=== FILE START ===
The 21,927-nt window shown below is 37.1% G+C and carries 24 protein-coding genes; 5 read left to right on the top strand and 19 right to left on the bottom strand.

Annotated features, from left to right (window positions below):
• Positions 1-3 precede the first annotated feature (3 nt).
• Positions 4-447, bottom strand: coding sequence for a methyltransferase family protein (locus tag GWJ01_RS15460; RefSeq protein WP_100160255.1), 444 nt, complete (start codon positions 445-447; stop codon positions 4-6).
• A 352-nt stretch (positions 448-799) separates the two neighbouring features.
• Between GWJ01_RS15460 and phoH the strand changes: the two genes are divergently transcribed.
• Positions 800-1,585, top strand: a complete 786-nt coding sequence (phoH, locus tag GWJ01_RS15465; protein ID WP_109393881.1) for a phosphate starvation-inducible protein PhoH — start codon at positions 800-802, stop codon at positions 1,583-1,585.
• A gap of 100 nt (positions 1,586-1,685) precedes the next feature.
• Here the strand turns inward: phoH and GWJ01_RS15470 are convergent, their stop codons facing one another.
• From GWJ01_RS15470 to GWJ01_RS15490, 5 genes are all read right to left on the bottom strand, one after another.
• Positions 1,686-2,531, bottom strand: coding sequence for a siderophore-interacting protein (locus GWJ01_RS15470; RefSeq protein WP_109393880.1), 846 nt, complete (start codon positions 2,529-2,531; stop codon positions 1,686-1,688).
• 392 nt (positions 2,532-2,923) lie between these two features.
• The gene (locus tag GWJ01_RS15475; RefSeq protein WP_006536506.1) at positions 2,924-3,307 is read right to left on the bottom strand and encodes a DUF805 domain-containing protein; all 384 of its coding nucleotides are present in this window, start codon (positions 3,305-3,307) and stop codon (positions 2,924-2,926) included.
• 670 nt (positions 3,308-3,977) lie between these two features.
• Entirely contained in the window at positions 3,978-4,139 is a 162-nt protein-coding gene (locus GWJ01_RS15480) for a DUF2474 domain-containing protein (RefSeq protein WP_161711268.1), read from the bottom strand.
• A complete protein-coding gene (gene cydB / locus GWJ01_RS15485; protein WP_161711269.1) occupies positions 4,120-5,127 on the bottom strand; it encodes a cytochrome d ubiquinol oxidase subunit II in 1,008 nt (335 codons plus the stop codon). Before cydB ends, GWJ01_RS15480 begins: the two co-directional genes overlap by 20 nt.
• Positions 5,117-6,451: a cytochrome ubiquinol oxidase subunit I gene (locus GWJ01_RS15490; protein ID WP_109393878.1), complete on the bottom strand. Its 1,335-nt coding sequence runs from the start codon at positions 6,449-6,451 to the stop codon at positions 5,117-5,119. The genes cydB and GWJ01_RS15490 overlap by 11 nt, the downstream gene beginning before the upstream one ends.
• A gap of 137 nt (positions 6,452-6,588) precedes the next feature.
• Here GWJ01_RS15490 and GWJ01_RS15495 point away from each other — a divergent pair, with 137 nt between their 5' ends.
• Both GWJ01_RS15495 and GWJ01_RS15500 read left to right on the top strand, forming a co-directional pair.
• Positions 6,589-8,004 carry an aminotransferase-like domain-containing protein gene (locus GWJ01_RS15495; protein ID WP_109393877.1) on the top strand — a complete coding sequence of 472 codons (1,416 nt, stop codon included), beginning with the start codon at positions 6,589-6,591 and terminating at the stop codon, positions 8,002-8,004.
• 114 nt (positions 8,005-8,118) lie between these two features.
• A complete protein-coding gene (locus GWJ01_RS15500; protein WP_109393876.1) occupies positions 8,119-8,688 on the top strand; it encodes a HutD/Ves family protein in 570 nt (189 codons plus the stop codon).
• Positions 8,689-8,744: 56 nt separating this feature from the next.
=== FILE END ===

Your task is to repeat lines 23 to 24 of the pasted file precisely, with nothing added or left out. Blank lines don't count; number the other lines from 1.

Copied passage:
• A complete protein-coding gene (locus GWJ01_RS15500; protein WP_109393876.1) occupies positions 8,119-8,688 on the top strand; it encodes a HutD/Ves family protein in 570 nt (189 codons plus the stop codon).
• Positions 8,689-8,744: 56 nt separating this feature from the next.